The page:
Oppo R7: Mid-Range Price For A Nearly Premium Smartphone

The Oppo R7 isn’t quite a premium phone, although it looks the part. As a mid-range offering it’s very solid value indeed.
Mid-range Android phones occupy an unusual space right now, simply because while at the top end there’s all the innovation and fashion-esque design, and in the budget space there’s a number of perfectly acceptable if not actually show-stopping handsets you can buy. As such, any mid-range handset usually has to appeal more to the crowd that would like a premium handset but can’t justify the cost of a top-tier device, many of which tip the scales at an outright purchase price of $999 or more.
The Oppo R7 is a decidedly mid-range phone in terms of pricing, with an outright price tag of $499, and specifications to match, although its design and charging features do make it stand out from the rest of the mid-range pack.
The R7’s design is a little nicer than you might expect from a mid-range device. Like the Huawei P8, there are traces of iPhone-esque design, and again you can take that with the requisite pinch of either flattery or theft depending on your point of view. The Oppo R7’s front glass display is a 5.0 inch 1080×1920 pixel AMOLED panel with glass that extends out to the edge of the bezel, providing a smooth front surface. Oppo refers to it as “Arc Edge” glass because it’s got a slight curvature, although unlike, say, the Samsung Galaxy S6 Edge, there’s no additional functionality baked into the curve. One neat touch here is that the Oppo R7 comes with a preinstalled screen protector out of the box.
Underneath that AMOLED display you’ll find an octo-core Snapdragon 615 processor — a Quad-core 1.5 GHz Cortex-A53 & quad-core 1.0 GHz Cortex-A53 to be specific — 3GB of RAM and 16GB of onboard storage. It’s an Android 5.1 (“Lollipop”) device running Oppo’s own Color OS which I first encountered on the Oppo N1 Mini. Color OS is a full replacement type skin that makes that iPhone comparison rather more explicit. Again, that’s either flattery or theft, but the larger scale practical upshot if you’re a regular Android user the lack of an app drawer in favour of scrolling icon screens could be irksome. The Oppo R7 pairs a 13MP rear camera along with an 8MP front shooter.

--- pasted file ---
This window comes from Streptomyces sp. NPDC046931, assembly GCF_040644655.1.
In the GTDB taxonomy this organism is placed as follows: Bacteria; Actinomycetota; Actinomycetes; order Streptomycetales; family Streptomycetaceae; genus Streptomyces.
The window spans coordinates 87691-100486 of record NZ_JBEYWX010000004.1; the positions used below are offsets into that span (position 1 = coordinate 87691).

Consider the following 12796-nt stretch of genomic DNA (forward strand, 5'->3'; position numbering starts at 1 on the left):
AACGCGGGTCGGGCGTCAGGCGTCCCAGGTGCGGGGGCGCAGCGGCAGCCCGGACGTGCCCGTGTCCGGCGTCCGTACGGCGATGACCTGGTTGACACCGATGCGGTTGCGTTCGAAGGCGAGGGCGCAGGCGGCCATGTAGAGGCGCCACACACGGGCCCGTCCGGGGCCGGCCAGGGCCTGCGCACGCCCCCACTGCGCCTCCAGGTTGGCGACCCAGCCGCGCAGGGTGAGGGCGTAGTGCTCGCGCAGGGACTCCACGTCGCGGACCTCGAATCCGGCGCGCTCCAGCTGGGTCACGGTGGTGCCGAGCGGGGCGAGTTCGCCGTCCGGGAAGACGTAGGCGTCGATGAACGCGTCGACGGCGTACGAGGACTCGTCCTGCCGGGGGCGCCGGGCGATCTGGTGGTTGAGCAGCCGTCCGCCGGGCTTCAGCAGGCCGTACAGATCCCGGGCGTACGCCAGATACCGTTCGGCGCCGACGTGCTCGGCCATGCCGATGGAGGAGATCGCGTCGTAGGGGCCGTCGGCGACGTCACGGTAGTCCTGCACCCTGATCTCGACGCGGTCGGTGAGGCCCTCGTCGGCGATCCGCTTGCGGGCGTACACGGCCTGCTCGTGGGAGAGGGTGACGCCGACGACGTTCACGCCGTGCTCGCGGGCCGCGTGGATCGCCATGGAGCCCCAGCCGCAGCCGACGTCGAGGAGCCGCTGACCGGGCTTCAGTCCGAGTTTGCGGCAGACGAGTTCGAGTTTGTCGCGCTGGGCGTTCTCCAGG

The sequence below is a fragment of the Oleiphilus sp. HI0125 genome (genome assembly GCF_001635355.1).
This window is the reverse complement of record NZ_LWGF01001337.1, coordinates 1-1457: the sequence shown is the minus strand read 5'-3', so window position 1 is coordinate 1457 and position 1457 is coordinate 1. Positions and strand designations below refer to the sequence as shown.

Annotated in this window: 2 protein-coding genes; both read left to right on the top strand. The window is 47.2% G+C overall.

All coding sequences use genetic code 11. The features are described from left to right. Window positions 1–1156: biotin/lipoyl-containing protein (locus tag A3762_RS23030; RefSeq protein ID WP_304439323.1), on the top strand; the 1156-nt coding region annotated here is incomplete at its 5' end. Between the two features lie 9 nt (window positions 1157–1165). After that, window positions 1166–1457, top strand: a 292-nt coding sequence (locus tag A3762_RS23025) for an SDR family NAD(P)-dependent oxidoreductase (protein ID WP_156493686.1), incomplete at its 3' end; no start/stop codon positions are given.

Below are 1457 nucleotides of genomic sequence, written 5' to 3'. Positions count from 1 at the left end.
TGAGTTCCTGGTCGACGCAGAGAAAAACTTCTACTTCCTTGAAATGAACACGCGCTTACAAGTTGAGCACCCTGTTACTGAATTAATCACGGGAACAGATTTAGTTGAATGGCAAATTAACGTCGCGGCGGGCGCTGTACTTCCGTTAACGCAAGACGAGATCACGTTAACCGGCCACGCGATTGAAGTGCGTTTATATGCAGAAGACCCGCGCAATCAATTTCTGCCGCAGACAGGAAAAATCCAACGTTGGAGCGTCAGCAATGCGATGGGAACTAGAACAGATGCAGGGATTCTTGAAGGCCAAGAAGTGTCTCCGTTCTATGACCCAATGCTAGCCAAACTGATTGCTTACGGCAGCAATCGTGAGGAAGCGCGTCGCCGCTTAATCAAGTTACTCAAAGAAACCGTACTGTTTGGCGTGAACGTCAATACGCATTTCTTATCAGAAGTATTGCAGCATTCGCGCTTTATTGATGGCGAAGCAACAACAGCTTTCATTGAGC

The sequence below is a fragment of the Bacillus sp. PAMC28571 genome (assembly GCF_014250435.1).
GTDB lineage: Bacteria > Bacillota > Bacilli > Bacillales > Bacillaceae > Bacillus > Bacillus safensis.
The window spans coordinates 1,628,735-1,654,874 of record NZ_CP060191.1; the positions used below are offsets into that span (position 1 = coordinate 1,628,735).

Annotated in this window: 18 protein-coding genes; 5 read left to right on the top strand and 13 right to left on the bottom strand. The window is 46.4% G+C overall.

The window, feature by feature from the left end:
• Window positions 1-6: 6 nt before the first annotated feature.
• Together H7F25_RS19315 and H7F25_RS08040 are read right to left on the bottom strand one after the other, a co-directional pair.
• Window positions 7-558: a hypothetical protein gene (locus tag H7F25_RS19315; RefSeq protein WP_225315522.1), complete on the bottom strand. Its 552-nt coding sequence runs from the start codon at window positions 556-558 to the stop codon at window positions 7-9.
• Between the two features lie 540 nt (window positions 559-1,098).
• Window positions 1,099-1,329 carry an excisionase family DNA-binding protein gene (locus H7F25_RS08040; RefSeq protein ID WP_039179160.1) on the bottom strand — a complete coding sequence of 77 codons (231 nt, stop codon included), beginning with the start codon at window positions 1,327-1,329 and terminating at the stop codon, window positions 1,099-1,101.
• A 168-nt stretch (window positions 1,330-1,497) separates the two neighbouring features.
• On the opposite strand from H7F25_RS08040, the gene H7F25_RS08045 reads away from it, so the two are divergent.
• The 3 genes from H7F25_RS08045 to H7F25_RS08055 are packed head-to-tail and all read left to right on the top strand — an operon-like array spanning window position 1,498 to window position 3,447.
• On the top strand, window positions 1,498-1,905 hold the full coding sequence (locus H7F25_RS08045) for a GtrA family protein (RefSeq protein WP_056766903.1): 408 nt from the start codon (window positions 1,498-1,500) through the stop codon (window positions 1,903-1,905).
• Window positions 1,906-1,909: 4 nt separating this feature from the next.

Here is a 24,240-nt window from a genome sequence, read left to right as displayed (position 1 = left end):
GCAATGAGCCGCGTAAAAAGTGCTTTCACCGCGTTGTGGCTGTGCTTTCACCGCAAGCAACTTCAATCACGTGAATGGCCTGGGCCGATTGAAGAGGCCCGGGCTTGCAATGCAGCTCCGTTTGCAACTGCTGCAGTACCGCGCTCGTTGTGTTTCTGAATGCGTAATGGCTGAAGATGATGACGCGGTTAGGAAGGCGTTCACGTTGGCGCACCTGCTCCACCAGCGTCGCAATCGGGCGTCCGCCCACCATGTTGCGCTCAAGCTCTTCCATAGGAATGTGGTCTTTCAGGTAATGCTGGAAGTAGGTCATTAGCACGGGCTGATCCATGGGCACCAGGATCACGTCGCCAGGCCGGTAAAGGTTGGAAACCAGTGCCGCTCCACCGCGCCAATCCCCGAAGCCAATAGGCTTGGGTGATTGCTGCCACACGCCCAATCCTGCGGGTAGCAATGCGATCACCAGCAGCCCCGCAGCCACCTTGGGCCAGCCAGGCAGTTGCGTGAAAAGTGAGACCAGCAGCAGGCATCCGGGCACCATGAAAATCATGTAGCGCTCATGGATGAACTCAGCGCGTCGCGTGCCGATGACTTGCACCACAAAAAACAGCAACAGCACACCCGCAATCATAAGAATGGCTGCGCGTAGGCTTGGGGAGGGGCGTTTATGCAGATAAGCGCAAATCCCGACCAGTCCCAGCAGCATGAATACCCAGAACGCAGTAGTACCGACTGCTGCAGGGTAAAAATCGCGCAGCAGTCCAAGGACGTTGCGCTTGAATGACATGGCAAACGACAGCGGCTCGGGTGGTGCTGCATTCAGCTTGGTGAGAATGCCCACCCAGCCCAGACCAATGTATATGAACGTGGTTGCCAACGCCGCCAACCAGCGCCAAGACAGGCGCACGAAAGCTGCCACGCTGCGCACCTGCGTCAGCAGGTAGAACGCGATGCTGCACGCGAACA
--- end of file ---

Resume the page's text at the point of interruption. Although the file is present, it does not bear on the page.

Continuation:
The Oppo R7 is a dual SIM phone, although it’s one with a curious limitation in this respect. If you want full dual SIM capability you can do so with a Micro SIM and Nano SIM, both of which slot into a single SIM tray that pops out from the right hand side of the R7. The same tray can also accommodate a microSD card slot to augment the Oppo R7’s internal 16GB of memory, but to use it you’ve got to sacrifice the nano SIM slot. It’s not a huge drawback, but if you’re shifting from an existing Nano SIM handset, you can’t have additional storage as well unless you’re willing to go down the slightly risky bent-pin approach of using a SIM card adaptor.
Dual SIM capability aside, all of this points to a rather mid-range experience, and that’s backed up by the Oppo R7’s benchmarks, all of which tend towards the ordinary. In Geekbench 3, it scored 572 in single core and 2108 in multi-core mode, 21456 in Quadrant and 174 in 3DMark Slingshot and 7334 in 3DMark Ice Storm Unlimited.
Those benchmarks suggest mid-range performance, and the experience of actually using the Oppo R7 reflects this as well. It’s not a high-end handset, but it’s acceptably nippy for most tasks that you’re likely to undertake on a 5 inch smartphone anyway. Color OS takes some getting used to if you’re a heavy Android user, and you’re at the mercy of Oppo when it comes to software updates for its heavily reskinned Android experience.

Color OS won't be to everyone's taste, but should appeal to iPhone switchers.
Color OS won’t be to everyone’s taste, but should appeal to iPhone switchers.

The Oppo R7’s 13MP camera provides decent shots, but nothing at all outside the realm of what you’d expect from a mid-range camera phone. It’s fine in fair light, if a little oversaturated in colours, which is fairly common for most camera smartphones. Put it in dim light, and you start to see blocky artefacts quite quickly.
The Oppo R7’s 2320 mAh battery is sealed, and battery life is only average; if you’re a moderate user you’ll get through a day of usage, but two might be a stretch. Where the Oppo R7 does stand out is with its charger, which works via the standard microUSB — so you can charge if from anyone else’s charger as well — but delivers extremely rapid charging. Oppo refers to it as Vooc Flash charge, and it provides 25W of power, compared to the average 5-10W of a “standard” charger. The Oppo R7 might only have average battery life, but you won’t have to wait all that long for it to jump up to full power when you do plug it in. The only downside I’ve noted here is that the supplied charger doesn’t play all that well with other microUSB devices; some will happily talk at the higher power setting, but not all, whereas I’ve had fewer issues with other rapid chargers such as the one that comes with Samsung’s Galaxy S6.
The Oppo R7 is $499 outright, and in Australia for outright sales it’s a Dick Smith Electronics exclusive. It’s not the only way to buy the Oppo R7, however, as it’s also the first Oppo device to be stocked by a carrier. Optus customers can sign up for the Oppo R7 under contract from $40 per month over 24 months (so a minimum of $960).
There’s definitely a place for mid-range handset with premium aspirations, and that’s exactly what the Oppo R7 is. It won’t knock your socks off in the way that an LG G4, Samsung Galaxy S6 or Apple iPhone 6 might, but then it’s priced quite accordingly, providing a decent challenge to the much higher prices those handsets command.

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